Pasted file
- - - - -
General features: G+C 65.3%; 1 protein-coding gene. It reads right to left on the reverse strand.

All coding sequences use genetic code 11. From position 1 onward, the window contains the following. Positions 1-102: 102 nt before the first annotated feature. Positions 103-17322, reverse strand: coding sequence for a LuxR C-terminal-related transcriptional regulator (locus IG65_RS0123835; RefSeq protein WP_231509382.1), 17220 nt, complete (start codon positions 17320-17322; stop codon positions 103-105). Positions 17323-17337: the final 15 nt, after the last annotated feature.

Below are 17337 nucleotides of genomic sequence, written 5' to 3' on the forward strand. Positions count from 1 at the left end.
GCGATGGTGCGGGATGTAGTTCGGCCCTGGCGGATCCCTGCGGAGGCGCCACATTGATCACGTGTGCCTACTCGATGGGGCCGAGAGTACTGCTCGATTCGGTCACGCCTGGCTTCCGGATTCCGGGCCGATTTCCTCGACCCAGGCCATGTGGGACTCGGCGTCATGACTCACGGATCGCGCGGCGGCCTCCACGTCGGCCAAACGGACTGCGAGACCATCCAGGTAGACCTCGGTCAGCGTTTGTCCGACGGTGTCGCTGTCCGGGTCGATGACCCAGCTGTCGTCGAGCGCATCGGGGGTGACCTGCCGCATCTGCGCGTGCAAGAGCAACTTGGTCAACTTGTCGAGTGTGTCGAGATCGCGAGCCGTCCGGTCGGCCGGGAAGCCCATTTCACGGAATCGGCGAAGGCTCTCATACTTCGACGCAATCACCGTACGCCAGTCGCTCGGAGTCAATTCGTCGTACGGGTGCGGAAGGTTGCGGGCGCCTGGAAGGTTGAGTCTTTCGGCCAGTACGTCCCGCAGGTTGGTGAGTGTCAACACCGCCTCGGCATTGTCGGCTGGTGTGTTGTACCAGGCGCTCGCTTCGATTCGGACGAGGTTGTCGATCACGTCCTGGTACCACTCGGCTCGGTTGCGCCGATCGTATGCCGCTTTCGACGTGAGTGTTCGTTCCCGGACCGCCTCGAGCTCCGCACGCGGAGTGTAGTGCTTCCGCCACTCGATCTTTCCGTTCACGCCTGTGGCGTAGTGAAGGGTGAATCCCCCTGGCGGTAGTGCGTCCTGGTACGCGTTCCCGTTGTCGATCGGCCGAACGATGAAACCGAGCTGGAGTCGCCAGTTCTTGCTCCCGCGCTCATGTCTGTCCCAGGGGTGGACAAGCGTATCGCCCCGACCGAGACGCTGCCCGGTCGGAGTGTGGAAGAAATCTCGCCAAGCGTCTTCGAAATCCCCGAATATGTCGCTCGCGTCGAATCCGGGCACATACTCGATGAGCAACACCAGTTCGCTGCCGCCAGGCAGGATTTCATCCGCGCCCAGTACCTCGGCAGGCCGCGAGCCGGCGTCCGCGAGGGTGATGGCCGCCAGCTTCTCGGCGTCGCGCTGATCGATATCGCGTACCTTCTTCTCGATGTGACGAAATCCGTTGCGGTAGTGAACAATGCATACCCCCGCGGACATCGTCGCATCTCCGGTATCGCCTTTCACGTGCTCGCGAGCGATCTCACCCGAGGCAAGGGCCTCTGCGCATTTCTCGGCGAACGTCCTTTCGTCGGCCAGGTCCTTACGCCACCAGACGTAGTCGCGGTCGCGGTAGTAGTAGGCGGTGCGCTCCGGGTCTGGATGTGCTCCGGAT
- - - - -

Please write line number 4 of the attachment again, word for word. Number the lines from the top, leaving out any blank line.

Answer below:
GCGATGGTGCGGGATGTAGTTCGGCCCTGGCGGATCCCTGCGGAGGCGCCACATTGATCACGTGTGCCTACTCGATGGGGCCGAGAGTACTGCTCGATTCGGTCACGCCTGGCTTCCGGATTCCGGGCCGATTTCCTCGACCCAGGCCATGTGGGACTCGGCGTCATGACTCACGGATCGCGCGGCGGCCTCCACGTCGGCCAAACGGACTGCGAGACCATCCAGGTAGACCTCGGTCAGCGTTTGTCCGACGGTGTCGCTGTCCGGGTCGATGACCCAGCTGTCGTCGAGCGCATCGGGGGTGACCTGCCGCATCTGCGCGTGCAAGAGCAACTTGGTCAACTTGTCGAGTGTGTCGAGATCGCGAGCCGTCCGGTCGGCCGGGAAGCCCATTTCACGGAATCGGCGAAGGCTCTCATACTTCGACGCAATCACCGTACGCCAGTCGCTCGGAGTCAATTCGTCGTACGGGTGCGGAAGGTTGCGGGCGCCTGGAAGGTTGAGTCTTTCGGCCAGTACGTCCCGCAGGTTGGTGAGTGTCAACACCGCCTCGGCATTGTCGGCTGGTGTGTTGTACCAGGCGCTCGCTTCGATTCGGACGAGGTTGTCGATCACGTCCTGGTACCACTCGGCTCGGTTGCGCCGATCGTATGCCGCTTTCGACGTGAGTGTTCGTTCCCGGACCGCCTCGAGCTCCGCACGCGGAGTGTAGTGCTTCCGCCACTCGATCTTTCCGTTCACGCCTGTGGCGTAGTGAAGGGTGAATCCCCCTGGCGGTAGTGCGTCCTGGTACGCGTTCCCGTTGTCGATCGGCCGAACGATGAAACCGAGCTGGAGTCGCCAGTTCTTGCTCCCGCGCTCATGTCTGTCCCAGGGGTGGACAAGCGTATCGCCCCGACCGAGACGCTGCCCGGTCGGAGTGTGGAAGAAATCTCGCCAAGCGTCTTCGAAATCCCCGAATATGTCGCTCGCGTCGAATCCGGGCACATACTCGATGAGCAACACCAGTTCGCTGCCGCCAGGCAGGATTTCATCCGCGCCCAGTACCTCGGCAGGCCGCGAGCCGGCGTCCGCGAGGGTGATGGCCGCCAGCTTCTCGGCGTCGCGCTGATCGATATCGCGTACCTTCTTCTCGATGTGACGAAATCCGTTGCGGTAGTGAACAATGCATACCCCCGCGGACATCGTCGCATCTCCGGTATCGCCTTTCACGTGCTCGCGAGCGATCTCACCCGAGGCAAGGGCCTCTGCGCATTTCTCGGCGAACGTCCTTTCGTCGGCCAGGTCCTTACGCCACCAGACGTAGTCGCGGTCGCGGTAGTAGTAGGCGGTGCGCTCCGGGTCTGGATGTGCTCCGGAT